1997 (reprinted 2003 and 2013)

Bernard Leach was the pre-eminent artist-potter of the last century. This book by Edmund de Waal examining Leach's career includes full colour illustrations of all Leach’s best-known work.

Edmund De Waal Book Archive 135 Web
Edmund De Waal Book Archive 136 Web
Edmund De Waal Book Archive 137 Web
During the Night

Kunshistoriches Museum, Vienna


Exhibition catalogue text for Edmund de Waal's curated exhibition, During the Night, at the Kunsthistorisches Museum in Vienna.


Turner Contemporary, Margate


Exhibition text for de Waal's installation at Turner Contemporary, Margate.


Kunsthistoriches Museum, Vienna


Exhibition text to accompany Lichtzwang, a piece made by Edmund de Waal to hang in the Theseus Temple in Vienna as part of a series of contemporary installations. Exhibition text to accompany Lichtzwang, a piece made by Edmund de Waal to hang in the Theseus Temple in Vienna as part of a series of contemporary installations.

You take an object from your pocket and put it down in front of you and you start.

Phaidon, London


Edmund de Waal's essay from the monograph published by Phaidon in 2014.

On White: Porcelain stories from the Fitzwilliam Museum

Fitzwilliam Museum, Cambridge


Catalogue text to accompany the exhibition of the same name in which de Waal re-curated displays of the Fitzwilliam Museum's permanent collection with poetry, hidden letters, photographs and objects from his residency in Jingdezhen, China.

A local history

University of Cambridge


Text to accompany A local history, a permanent installation of three vitrines filled with porcelain, sunk below the paving outside the Alison Richard Building on the Sidgwick Site of Cambridge University.

Something else, somewhere other

Waddesdon Manor, Buckinghamshire


Catalogue text to accompany Edmund de Waal's series of installations at Waddesdon Manor.

Top 10 dance shows of 2018

The Guardian

17 December 2018

By Judith Mackerell and Lyndsey Winship.

Edmund de Waal rethinks living and making at the Schindler House


30 October 2018

By Grant Johnson. Writer and artist Edmund de Waal creates delicate porcelain vessels decisively arranged in meditative metal displays evocative of the conceptual intersection of Minimalist sculpture and modern craft.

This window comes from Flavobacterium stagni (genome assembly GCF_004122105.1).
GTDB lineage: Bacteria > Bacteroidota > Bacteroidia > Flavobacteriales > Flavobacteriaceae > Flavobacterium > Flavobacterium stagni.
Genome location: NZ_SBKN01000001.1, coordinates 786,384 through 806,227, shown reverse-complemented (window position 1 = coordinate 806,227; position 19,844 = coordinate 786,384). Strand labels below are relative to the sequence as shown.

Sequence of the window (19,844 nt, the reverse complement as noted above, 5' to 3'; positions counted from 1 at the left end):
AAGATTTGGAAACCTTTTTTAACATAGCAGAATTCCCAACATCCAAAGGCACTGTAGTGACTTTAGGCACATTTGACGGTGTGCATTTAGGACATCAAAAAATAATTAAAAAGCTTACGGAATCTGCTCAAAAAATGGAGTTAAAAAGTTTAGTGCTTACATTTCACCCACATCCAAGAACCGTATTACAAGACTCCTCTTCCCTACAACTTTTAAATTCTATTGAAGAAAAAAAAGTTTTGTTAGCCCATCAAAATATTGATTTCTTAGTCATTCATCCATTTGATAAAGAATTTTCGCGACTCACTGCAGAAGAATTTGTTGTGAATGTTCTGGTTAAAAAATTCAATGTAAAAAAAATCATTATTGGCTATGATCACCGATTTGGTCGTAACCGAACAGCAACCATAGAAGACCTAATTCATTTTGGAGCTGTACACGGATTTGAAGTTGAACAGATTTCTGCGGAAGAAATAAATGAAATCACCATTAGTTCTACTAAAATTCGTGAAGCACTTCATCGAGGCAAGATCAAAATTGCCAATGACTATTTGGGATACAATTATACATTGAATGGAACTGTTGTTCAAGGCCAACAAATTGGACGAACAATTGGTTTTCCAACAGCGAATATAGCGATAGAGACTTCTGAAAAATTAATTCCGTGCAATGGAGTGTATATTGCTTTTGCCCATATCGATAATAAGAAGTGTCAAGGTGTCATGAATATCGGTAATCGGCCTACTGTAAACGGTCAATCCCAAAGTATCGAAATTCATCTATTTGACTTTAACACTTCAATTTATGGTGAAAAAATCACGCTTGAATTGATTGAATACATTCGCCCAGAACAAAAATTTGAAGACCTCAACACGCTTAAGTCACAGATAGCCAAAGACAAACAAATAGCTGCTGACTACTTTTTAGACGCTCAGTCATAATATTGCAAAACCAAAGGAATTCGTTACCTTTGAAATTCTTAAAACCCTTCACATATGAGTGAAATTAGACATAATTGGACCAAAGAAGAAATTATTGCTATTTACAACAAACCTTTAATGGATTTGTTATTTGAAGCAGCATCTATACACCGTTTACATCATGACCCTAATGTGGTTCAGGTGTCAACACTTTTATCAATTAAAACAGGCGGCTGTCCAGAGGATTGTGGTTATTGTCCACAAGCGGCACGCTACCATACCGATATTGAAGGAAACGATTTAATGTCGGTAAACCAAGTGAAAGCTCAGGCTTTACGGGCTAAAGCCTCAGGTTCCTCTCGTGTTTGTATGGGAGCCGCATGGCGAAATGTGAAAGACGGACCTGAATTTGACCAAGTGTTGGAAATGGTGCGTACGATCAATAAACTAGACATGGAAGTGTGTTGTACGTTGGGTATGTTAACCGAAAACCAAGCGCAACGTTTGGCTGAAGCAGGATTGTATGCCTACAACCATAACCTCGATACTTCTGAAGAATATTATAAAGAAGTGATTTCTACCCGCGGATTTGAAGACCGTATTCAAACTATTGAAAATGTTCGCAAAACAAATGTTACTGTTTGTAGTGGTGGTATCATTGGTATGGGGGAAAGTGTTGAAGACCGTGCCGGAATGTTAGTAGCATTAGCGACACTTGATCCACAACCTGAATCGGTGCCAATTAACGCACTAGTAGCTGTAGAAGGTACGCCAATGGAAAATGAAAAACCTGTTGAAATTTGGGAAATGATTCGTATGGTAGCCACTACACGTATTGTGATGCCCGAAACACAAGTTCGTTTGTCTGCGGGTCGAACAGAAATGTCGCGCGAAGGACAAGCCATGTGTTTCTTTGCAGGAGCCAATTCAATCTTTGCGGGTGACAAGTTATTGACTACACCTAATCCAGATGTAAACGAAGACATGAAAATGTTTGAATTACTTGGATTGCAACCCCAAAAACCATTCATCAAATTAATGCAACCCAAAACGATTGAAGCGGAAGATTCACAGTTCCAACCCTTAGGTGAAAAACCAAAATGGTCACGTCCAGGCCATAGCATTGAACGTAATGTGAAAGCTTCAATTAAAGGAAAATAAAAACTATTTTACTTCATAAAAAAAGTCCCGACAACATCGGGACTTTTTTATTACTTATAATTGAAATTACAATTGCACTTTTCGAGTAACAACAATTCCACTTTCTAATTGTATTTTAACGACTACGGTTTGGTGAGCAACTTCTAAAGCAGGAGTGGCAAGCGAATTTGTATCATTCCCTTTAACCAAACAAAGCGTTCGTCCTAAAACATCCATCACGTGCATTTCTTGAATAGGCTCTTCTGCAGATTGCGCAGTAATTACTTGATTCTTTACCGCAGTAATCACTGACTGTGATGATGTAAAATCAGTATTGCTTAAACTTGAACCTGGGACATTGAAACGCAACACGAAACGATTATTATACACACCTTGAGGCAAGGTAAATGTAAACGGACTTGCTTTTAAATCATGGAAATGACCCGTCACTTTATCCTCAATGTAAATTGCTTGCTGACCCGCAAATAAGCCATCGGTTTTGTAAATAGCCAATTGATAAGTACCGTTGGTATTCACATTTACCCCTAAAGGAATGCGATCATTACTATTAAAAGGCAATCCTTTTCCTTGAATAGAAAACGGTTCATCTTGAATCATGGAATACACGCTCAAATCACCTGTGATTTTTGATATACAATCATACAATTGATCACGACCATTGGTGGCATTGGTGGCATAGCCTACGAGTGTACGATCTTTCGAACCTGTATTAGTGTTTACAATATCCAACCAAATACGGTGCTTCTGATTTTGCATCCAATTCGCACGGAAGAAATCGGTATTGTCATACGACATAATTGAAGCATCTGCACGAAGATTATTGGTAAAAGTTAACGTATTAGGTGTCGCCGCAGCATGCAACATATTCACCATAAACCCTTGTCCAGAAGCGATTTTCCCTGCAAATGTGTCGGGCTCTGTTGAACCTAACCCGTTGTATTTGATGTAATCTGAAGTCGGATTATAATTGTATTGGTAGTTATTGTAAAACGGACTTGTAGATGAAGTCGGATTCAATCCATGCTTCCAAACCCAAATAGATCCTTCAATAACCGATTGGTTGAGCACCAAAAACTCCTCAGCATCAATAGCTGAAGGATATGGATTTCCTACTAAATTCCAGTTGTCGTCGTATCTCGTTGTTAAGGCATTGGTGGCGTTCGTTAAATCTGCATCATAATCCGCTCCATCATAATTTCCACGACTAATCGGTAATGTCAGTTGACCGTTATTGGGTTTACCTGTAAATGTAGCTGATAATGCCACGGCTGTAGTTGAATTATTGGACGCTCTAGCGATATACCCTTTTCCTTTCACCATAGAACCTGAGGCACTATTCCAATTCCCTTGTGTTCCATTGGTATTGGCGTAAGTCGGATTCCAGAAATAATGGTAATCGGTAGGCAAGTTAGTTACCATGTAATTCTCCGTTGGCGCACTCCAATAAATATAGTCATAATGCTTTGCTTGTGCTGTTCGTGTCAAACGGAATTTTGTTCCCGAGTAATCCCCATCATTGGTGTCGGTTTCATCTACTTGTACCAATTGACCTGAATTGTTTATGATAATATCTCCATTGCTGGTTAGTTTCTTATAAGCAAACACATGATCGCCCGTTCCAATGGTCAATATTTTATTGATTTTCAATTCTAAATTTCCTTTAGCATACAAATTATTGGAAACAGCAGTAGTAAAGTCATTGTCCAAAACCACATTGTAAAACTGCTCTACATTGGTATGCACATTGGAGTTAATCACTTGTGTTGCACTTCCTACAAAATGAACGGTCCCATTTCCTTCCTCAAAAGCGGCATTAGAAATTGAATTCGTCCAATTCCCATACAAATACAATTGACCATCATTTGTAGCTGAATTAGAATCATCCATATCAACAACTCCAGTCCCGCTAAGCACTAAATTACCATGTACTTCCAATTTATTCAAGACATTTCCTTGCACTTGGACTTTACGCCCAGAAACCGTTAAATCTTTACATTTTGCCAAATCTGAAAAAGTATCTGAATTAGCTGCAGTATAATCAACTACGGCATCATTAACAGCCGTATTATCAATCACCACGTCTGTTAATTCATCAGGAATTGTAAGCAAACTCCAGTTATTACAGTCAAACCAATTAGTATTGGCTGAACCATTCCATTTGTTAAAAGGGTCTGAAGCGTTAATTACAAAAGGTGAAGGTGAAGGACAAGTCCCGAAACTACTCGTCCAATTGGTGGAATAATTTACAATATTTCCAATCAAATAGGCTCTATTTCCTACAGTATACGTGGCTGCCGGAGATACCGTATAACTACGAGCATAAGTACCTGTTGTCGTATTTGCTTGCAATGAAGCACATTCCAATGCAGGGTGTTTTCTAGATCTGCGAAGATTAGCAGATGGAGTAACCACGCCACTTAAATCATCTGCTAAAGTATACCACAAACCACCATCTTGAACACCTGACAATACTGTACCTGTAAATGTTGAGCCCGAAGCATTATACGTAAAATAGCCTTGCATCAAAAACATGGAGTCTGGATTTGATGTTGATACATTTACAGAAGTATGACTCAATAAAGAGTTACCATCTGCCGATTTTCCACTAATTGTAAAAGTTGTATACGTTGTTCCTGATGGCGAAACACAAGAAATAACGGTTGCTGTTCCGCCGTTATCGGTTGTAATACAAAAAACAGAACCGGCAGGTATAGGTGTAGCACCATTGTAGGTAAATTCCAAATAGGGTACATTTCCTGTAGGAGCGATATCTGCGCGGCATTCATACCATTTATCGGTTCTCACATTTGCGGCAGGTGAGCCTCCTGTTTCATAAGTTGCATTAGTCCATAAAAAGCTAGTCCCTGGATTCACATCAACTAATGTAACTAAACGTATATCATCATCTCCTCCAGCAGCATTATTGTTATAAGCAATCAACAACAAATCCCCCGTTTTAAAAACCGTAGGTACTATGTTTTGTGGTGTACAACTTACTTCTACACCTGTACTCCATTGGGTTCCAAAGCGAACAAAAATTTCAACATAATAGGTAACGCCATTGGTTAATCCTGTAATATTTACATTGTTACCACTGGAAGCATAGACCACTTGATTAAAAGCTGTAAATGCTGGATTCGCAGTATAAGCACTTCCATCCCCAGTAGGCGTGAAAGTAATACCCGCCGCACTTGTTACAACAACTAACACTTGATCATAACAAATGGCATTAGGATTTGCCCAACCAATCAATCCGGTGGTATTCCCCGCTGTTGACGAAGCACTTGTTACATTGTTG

Tutte le inquietudini della notte. Edmund de Waal a Vienna


9 December 2016

By Giorgia Losio. Kunsthistorisches Museum, Vienna – fino al 29 gennaio 2017. Abbiamo trascorso la notte nel museo austriaco in compagnia dell’artista britannico Edmund de Waal, che ha approfondito il tema della sua mostra, “During the night”, attraverso le reazioni di curatori, scrittori, storici e psicanalisti. Con un intermezzo musicale di Franz Bartolomey, primo violoncello dell’orchestra filarmonica di Vienna.

Devil In A Glass Germania Prima Metà Del Xvii Secolo Kunsthistorisches Museum Vienna 696X465
De donkere kamer van Edmund de Waal

25 November 2016

By Caroline de Gruyter. Voor het kunsthistorisch museum in Wenen stelde kunstenaar/schrijver Edmund de Waal een magnifieke tentoonstelling samen over angst.

2511Cul Edmunddewa
Der Teufel im Glas

Wiener Zeitung

24 October 2016

By Christa Hager. "During the Night": Edmund de Waal presents an extraordinary exhibition on fear at the Kunsthistorisches Museum.

De Waal: „In Wien wurde Angst erfunden“

Die Presse

2 October 2016

By Almuth Spiegler. Edmund de Waal, Bestsellerautor und Keramikkünstler, erzählte der „Presse am Sonntag“, was er von Kritikern hält. Und warum sein „Hase“ als Talisman über seine KHM-Ausstellung wacht.

60 B99105 Cc1 E 4 E96 A87 D Ec9 B1 Ceb0 E10 V0 L
Ai Weiwei and Edmund de Waal’s ceramics show


28 September 2016

The artists and ceramicists hope their new show will re-establish the medium's rightful place within fine art.

"Verfeinerung ist tödlich"

Zeit Online (Die Zeit)

29 May 2016

By Tobias Timm. Der Bestsellerautor Edmund de Waal ist auch ein Künstler, jetzt werden seine Werke in Berlin gezeigt. Ein Gespräch über Porzellan und Walter Benjamin.

At tænke med hænderne


7 May 2016

By Heidi Laura. Vi har mistet den fundamentale forbindelse til ting, som går gennem hænderne, mener keramikeren og forfatteren Edmund de Waal. Og derfor også forbindelsen til dem, som laver tingene, og til tingenes dybere historier, smukke som smertefulde.

Porcelana: La materia de la que están hechos los sueños


15 March 2016

By Javier Martín. Brillante, fina y traslúcida, la porcelana es sinónimo del lujo venido de Oriente. Desde los primeros comerciantes italianos hasta los intereses de los principales monarcas europeos en su fabricación, la historia del oro blanco puede también leerse como una historia obsesiva por poseerla y elaborarla.

Una obsesión hay que saberla llevar

El Pais

12 March 2016

By Jorge Morla. Los nazis destinaban leña a fabricarla aunque escaseara para los crematorios y obsesionó a los emperadores chinos. El escritor novela la historia de la porcelana.

La porcelana, deseo de reyes y poetas

La Vanguardia

6 March 2016

By Antonio Lozano. Tras el éxito de La liebre con ojos de ámbar, el autor, que también es artesano, se acerca en El oro blanco a uno de los secretos mejor guardados de Oriente.